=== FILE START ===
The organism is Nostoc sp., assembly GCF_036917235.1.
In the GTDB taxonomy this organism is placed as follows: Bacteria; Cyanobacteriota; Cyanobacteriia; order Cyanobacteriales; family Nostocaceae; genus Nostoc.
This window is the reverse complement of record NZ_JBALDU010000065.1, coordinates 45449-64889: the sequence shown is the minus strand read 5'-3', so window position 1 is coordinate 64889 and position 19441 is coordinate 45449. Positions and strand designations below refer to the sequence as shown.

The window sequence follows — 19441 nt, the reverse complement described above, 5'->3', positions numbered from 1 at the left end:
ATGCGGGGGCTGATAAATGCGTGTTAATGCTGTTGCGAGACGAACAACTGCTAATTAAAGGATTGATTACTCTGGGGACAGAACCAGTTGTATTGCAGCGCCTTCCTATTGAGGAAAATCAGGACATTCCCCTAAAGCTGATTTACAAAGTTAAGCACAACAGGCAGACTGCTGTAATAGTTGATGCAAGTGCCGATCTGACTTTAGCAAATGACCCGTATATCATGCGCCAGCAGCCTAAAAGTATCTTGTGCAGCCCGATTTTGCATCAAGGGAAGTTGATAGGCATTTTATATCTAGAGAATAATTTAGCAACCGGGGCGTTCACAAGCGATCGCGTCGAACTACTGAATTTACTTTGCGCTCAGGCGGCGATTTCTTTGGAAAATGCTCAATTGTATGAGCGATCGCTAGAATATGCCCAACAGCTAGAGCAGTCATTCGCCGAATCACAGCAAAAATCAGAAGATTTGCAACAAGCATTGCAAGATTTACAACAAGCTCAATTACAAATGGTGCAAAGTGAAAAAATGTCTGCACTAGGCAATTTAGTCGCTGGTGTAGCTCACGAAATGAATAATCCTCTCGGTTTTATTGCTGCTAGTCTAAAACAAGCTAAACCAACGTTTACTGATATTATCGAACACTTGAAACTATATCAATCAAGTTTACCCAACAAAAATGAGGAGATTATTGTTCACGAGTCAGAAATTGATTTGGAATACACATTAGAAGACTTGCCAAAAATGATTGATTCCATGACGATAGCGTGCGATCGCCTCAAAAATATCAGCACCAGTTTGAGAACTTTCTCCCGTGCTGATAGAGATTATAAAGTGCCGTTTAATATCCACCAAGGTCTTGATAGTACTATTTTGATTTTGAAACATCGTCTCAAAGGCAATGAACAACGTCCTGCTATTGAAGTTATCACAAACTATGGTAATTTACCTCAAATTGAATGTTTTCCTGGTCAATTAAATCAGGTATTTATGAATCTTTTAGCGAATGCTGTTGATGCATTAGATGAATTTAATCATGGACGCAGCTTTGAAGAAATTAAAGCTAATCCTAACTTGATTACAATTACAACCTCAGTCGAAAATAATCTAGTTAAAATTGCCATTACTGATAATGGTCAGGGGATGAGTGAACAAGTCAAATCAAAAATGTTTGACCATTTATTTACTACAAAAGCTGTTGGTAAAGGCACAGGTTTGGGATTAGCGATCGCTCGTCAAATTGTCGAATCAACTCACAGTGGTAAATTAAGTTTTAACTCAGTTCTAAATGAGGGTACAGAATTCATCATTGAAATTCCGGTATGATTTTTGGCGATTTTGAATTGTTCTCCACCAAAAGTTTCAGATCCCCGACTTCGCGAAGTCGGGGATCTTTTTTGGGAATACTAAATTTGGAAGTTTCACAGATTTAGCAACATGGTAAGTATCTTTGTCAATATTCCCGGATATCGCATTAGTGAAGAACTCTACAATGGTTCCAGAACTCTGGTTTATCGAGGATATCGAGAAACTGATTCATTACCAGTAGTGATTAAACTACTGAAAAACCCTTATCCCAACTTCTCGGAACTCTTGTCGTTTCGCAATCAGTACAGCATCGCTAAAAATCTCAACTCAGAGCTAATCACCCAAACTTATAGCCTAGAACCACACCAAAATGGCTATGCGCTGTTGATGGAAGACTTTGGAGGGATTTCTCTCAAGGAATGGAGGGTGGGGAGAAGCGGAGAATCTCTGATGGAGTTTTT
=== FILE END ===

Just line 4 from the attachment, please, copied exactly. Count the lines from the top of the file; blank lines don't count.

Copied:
The window sequence follows — 19441 nt, the reverse complement described above, 5'->3', positions numbered from 1 at the left end: